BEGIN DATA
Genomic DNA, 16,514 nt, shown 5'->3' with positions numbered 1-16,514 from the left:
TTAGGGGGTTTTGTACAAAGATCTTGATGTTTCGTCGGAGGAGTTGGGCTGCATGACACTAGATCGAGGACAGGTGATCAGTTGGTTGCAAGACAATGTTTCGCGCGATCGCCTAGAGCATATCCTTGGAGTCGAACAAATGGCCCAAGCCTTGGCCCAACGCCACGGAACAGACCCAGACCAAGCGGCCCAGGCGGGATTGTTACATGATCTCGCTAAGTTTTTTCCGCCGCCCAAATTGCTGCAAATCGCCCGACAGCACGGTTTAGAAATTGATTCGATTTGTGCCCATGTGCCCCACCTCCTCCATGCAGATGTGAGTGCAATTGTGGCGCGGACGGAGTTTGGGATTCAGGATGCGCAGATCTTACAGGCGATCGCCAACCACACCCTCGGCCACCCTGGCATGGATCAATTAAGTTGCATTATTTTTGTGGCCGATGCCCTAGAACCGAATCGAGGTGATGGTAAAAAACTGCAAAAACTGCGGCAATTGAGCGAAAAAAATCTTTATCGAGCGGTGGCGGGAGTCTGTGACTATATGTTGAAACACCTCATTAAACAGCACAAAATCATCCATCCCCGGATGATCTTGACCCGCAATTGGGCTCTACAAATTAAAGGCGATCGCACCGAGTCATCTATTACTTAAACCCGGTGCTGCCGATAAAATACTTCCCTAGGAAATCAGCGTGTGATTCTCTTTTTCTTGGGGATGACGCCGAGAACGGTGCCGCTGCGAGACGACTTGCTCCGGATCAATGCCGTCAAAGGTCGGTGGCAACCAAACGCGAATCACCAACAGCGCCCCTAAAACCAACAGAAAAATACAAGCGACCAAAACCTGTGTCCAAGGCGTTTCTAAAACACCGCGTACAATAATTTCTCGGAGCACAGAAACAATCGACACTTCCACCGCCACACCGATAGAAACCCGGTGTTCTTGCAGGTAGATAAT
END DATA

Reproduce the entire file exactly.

Genomic DNA, 16,514 nt, shown 5'->3' with positions numbered 1-16,514 from the left:
TTAGGGGGTTTTGTACAAAGATCTTGATGTTTCGTCGGAGGAGTTGGGCTGCATGACACTAGATCGAGGACAGGTGATCAGTTGGTTGCAAGACAATGTTTCGCGCGATCGCCTAGAGCATATCCTTGGAGTCGAACAAATGGCCCAAGCCTTGGCCCAACGCCACGGAACAGACCCAGACCAAGCGGCCCAGGCGGGATTGTTACATGATCTCGCTAAGTTTTTTCCGCCGCCCAAATTGCTGCAAATCGCCCGACAGCACGGTTTAGAAATTGATTCGATTTGTGCCCATGTGCCCCACCTCCTCCATGCAGATGTGAGTGCAATTGTGGCGCGGACGGAGTTTGGGATTCAGGATGCGCAGATCTTACAGGCGATCGCCAACCACACCCTCGGCCACCCTGGCATGGATCAATTAAGTTGCATTATTTTTGTGGCCGATGCCCTAGAACCGAATCGAGGTGATGGTAAAAAACTGCAAAAACTGCGGCAATTGAGCGAAAAAAATCTTTATCGAGCGGTGGCGGGAGTCTGTGACTATATGTTGAAACACCTCATTAAACAGCACAAAATCATCCATCCCCGGATGATCTTGACCCGCAATTGGGCTCTACAAATTAAAGGCGATCGCACCGAGTCATCTATTACTTAAACCCGGTGCTGCCGATAAAATACTTCCCTAGGAAATCAGCGTGTGATTCTCTTTTTCTTGGGGATGACGCCGAGAACGGTGCCGCTGCGAGACGACTTGCTCCGGATCAATGCCGTCAAAGGTCGGTGGCAACCAAACGCGAATCACCAACAGCGCCCCTAAAACCAACAGAAAAATACAAGCGACCAAAACCTGTGTCCAAGGCGTTTCTAAAACACCGCGTACAATAATTTCTCGGAGCACAGAAACAATCGACACTTCCACCGCCACACCGATAGAAACCCGGTGTTCTTGCAGGTAGATAAT